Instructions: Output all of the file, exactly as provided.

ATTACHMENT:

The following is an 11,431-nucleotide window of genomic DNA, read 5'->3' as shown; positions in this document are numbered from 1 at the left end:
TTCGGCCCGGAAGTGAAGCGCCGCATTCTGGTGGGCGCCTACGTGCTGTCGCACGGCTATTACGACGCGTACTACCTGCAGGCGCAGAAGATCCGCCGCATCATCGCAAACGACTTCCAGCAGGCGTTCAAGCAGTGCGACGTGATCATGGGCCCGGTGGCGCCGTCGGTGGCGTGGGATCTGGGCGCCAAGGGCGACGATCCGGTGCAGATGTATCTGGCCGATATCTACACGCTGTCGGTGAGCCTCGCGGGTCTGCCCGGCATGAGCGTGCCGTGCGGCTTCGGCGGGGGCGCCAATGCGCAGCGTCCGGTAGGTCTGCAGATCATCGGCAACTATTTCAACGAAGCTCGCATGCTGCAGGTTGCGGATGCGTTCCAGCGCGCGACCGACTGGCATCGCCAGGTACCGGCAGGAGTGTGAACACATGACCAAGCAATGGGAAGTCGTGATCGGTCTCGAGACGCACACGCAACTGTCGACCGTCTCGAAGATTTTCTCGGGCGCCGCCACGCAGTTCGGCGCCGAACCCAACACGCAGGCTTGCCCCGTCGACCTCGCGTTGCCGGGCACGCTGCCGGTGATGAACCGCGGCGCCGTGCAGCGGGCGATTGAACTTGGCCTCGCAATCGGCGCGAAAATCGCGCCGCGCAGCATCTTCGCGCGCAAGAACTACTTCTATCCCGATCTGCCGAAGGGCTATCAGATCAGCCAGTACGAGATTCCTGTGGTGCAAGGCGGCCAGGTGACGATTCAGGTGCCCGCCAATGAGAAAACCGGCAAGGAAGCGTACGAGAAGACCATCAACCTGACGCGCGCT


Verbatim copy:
The following is an 11,431-nucleotide window of genomic DNA, read 5'->3' as shown; positions in this document are numbered from 1 at the left end:
TTCGGCCCGGAAGTGAAGCGCCGCATTCTGGTGGGCGCCTACGTGCTGTCGCACGGCTATTACGACGCGTACTACCTGCAGGCGCAGAAGATCCGCCGCATCATCGCAAACGACTTCCAGCAGGCGTTCAAGCAGTGCGACGTGATCATGGGCCCGGTGGCGCCGTCGGTGGCGTGGGATCTGGGCGCCAAGGGCGACGATCCGGTGCAGATGTATCTGGCCGATATCTACACGCTGTCGGTGAGCCTCGCGGGTCTGCCCGGCATGAGCGTGCCGTGCGGCTTCGGCGGGGGCGCCAATGCGCAGCGTCCGGTAGGTCTGCAGATCATCGGCAACTATTTCAACGAAGCTCGCATGCTGCAGGTTGCGGATGCGTTCCAGCGCGCGACCGACTGGCATCGCCAGGTACCGGCAGGAGTGTGAACACATGACCAAGCAATGGGAAGTCGTGATCGGTCTCGAGACGCACACGCAACTGTCGACCGTCTCGAAGATTTTCTCGGGCGCCGCCACGCAGTTCGGCGCCGAACCCAACACGCAGGCTTGCCCCGTCGACCTCGCGTTGCCGGGCACGCTGCCGGTGATGAACCGCGGCGCCGTGCAGCGGGCGATTGAACTTGGCCTCGCAATCGGCGCGAAAATCGCGCCGCGCAGCATCTTCGCGCGCAAGAACTACTTCTATCCCGATCTGCCGAAGGGCTATCAGATCAGCCAGTACGAGATTCCTGTGGTGCAAGGCGGCCAGGTGACGATTCAGGTGCCCGCCAATGAGAAAACCGGCAAGGAAGCGTACGAGAAGACCATCAACCTGACGCGCGCT